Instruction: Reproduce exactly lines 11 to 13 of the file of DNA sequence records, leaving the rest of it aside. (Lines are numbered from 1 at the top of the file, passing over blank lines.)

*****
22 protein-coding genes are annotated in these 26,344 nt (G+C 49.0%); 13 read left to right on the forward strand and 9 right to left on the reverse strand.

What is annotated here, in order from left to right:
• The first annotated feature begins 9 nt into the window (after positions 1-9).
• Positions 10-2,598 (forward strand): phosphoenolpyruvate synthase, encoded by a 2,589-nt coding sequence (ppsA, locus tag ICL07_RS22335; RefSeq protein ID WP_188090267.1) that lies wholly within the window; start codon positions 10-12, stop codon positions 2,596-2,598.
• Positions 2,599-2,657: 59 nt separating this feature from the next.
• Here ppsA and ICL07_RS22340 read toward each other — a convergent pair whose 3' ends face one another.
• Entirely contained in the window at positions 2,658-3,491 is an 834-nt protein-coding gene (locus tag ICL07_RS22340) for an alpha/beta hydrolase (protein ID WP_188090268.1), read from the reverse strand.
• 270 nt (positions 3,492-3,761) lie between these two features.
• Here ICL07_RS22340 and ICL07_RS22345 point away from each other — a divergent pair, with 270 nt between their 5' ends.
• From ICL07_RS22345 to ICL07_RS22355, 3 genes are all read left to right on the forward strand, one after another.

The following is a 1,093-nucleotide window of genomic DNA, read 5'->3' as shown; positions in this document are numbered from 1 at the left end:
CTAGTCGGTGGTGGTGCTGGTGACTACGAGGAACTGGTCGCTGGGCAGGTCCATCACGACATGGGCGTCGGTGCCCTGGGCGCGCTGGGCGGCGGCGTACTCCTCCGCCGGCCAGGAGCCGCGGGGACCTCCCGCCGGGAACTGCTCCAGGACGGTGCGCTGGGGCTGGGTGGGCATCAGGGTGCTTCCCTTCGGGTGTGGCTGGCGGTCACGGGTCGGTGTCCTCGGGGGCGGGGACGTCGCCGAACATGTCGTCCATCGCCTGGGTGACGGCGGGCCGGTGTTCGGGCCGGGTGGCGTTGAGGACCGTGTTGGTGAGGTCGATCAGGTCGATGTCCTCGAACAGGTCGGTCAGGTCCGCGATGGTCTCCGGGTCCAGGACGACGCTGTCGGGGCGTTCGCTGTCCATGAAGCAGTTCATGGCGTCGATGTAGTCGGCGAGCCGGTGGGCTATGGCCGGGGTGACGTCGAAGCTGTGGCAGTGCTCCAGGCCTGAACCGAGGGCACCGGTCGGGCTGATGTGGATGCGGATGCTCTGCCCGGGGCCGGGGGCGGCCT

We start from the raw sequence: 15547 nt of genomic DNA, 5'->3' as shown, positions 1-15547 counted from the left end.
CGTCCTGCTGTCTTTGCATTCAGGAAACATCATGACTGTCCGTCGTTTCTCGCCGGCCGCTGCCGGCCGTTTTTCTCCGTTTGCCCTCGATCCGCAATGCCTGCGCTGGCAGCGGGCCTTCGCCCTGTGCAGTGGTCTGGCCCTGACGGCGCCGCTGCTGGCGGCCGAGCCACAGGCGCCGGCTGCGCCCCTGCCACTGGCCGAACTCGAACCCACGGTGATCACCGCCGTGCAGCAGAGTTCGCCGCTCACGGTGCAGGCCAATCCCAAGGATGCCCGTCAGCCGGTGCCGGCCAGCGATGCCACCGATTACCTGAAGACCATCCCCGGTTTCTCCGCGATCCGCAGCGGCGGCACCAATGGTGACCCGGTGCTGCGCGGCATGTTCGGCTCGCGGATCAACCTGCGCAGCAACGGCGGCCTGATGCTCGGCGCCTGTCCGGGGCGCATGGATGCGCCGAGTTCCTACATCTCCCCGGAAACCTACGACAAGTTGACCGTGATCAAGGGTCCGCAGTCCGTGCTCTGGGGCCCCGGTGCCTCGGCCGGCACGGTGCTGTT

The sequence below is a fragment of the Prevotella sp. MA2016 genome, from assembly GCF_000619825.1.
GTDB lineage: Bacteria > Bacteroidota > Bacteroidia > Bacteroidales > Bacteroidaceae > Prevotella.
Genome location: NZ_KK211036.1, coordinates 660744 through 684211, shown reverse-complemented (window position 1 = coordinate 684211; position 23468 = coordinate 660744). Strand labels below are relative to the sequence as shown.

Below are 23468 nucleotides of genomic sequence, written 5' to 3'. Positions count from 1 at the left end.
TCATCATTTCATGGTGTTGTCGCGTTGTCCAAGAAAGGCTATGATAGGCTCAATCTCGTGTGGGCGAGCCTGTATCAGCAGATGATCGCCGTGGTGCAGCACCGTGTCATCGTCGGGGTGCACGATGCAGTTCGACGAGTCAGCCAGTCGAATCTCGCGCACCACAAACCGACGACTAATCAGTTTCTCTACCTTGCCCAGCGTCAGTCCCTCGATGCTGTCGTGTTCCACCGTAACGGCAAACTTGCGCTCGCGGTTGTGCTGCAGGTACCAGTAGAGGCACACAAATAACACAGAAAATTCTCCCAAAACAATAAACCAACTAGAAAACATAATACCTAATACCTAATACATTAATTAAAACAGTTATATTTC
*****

The following is a 1,093-nucleotide window of genomic DNA, read 5'->3' as shown; positions in this document are numbered from 1 at the left end:
CTAGTCGGTGGTGGTGCTGGTGACTACGAGGAACTGGTCGCTGGGCAGGTCCATCACGACATGGGCGTCGGTGCCCTGGGCGCGCTGGGCGGCGGCGTACTCCTCCGCCGGCCAGGAGCCGCGGGGACCTCCCGCCGGGAACTGCTCCAGGACGGTGCGCTGGGGCTGGGTGGGCATCAGGGTGCTTCCCTTCGGGTGTGGCTGGCGGTCACGGGTCGGTGTCCTCGGGGGCGGGGACGTCGCCGAACATGTCGTCCATCGCCTGGGTGACGGCGGGCCGGTGTTCGGGCCGGGTGGCGTTGAGGACCGTGTTGGTGAGGTCGATCAGGTCGATGTCCTCGAACAGGTCGGTCAGGTCCGCGATGGTCTCCGGGTCCAGGACGACGCTGTCGGGGCGTTCGCTGTCCATGAAGCAGTTCATGGCGTCGATGTAGTCGGCGAGCCGGTGGGCTATGGCCGGGGTGACGTCGAAGCTGTGGCAGTGCTCCAGGCCTGAACCGAGGGCACCGGTCGGGCTGATGTGGATGCGGATGCTCTGCCCGGGGCCGGGGGCGGCCT

We start from the raw sequence: 15547 nt of genomic DNA, 5'->3' as shown, positions 1-15547 counted from the left end.